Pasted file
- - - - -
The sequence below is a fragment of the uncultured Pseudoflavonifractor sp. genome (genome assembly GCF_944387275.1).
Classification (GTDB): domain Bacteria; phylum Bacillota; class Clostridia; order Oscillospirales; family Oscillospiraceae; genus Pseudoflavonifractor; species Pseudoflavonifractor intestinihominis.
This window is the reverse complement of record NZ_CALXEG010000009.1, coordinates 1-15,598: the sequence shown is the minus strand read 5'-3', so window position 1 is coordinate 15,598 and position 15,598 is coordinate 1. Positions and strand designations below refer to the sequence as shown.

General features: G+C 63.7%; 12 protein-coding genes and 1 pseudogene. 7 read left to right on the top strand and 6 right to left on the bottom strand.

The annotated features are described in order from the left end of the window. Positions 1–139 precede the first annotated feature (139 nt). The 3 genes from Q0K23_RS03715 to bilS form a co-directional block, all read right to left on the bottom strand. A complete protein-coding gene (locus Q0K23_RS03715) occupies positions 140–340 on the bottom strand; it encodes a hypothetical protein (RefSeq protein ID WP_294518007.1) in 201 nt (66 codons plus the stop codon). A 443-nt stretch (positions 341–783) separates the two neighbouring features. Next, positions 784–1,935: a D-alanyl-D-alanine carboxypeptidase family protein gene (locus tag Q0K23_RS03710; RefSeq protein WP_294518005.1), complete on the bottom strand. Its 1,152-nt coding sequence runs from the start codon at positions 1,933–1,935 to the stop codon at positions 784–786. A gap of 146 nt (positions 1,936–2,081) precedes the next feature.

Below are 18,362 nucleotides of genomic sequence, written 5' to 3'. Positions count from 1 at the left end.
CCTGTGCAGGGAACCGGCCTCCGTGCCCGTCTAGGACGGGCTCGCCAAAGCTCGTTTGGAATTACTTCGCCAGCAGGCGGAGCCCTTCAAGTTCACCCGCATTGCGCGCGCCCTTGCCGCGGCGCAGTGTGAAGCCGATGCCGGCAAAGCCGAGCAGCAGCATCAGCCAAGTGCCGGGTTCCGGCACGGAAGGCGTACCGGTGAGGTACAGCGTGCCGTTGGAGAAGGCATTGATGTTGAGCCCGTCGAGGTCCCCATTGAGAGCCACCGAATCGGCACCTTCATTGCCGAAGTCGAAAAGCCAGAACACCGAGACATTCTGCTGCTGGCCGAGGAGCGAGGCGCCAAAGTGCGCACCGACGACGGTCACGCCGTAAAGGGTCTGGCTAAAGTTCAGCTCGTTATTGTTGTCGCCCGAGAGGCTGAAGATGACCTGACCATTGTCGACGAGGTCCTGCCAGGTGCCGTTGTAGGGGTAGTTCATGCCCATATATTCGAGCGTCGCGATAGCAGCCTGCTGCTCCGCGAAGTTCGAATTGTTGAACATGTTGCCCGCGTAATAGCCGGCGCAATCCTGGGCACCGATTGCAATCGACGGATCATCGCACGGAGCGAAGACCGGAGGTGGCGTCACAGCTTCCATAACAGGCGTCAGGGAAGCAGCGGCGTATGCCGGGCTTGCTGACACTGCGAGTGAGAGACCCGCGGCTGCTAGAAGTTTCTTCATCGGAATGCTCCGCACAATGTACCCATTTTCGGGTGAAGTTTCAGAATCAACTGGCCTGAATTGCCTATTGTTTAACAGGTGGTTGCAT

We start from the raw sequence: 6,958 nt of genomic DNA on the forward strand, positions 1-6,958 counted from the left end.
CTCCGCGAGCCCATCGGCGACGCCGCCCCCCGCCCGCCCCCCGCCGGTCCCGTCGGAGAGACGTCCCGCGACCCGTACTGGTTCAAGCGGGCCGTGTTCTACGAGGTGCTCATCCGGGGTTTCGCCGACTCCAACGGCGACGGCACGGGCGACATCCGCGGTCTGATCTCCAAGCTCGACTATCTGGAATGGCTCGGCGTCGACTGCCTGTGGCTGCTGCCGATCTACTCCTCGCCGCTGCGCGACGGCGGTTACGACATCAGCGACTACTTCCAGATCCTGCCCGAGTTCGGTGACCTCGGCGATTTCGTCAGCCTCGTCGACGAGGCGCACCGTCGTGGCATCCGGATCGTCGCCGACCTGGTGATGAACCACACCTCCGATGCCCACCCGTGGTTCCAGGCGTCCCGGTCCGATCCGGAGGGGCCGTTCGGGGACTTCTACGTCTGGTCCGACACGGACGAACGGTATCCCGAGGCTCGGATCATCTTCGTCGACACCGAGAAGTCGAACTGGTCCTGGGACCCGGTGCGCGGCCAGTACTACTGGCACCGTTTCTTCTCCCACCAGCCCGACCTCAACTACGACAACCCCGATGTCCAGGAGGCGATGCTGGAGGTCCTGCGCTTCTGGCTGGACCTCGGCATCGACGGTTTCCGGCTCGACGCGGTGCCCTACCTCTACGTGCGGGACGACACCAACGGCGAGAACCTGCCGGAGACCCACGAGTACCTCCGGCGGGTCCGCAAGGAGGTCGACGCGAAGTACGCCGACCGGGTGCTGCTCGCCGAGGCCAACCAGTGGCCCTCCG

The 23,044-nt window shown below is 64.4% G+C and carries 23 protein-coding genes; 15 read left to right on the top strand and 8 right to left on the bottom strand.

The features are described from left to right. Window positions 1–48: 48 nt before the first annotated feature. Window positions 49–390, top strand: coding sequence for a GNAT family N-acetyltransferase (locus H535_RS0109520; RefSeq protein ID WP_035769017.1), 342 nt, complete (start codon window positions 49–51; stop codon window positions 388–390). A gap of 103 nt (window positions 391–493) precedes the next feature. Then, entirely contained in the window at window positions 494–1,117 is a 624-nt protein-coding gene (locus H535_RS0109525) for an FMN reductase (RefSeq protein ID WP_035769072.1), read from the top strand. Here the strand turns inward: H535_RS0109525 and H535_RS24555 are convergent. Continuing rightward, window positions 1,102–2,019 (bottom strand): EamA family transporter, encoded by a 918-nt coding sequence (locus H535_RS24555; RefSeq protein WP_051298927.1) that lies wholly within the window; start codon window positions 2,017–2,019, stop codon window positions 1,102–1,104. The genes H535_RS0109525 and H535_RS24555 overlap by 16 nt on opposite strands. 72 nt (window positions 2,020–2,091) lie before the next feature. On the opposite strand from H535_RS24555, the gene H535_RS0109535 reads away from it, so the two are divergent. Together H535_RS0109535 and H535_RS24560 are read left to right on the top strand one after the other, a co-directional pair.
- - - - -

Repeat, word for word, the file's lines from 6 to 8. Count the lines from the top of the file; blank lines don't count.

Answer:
Below are 18,362 nucleotides of genomic sequence, written 5' to 3'. Positions count from 1 at the left end.
CCTGTGCAGGGAACCGGCCTCCGTGCCCGTCTAGGACGGGCTCGCCAAAGCTCGTTTGGAATTACTTCGCCAGCAGGCGGAGCCCTTCAAGTTCACCCGCATTGCGCGCGCCCTTGCCGCGGCGCAGTGTGAAGCCGATGCCGGCAAAGCCGAGCAGCAGCATCAGCCAAGTGCCGGGTTCCGGCACGGAAGGCGTACCGGTGAGGTACAGCGTGCCGTTGGAGAAGGCATTGATGTTGAGCCCGTCGAGGTCCCCATTGAGAGCCACCGAATCGGCACCTTCATTGCCGAAGTCGAAAAGCCAGAACACCGAGACATTCTGCTGCTGGCCGAGGAGCGAGGCGCCAAAGTGCGCACCGACGACGGTCACGCCGTAAAGGGTCTGGCTAAAGTTCAGCTCGTTATTGTTGTCGCCCGAGAGGCTGAAGATGACCTGACCATTGTCGACGAGGTCCTGCCAGGTGCCGTTGTAGGGGTAGTTCATGCCCATATATTCGAGCGTCGCGATAGCAGCCTGCTGCTCCGCGAAGTTCGAATTGTTGAACATGTTGCCCGCGTAATAGCCGGCGCAATCCTGGGCACCGATTGCAATCGACGGATCATCGCACGGAGCGAAGACCGGAGGTGGCGTCACAGCTTCCATAACAGGCGTCAGGGAAGCAGCGGCGTATGCCGGGCTTGCTGACACTGCGAGTGAGAGACCCGCGGCTGCTAGAAGTTTCTTCATCGGAATGCTCCGCACAATGTACCCATTTTCGGGTGAAGTTTCAGAATCAACTGGCCTGAATTGCCTATTGTTTAACAGGTGGTTGCAT

We start from the raw sequence: 6,958 nt of genomic DNA on the forward strand, positions 1-6,958 counted from the left end.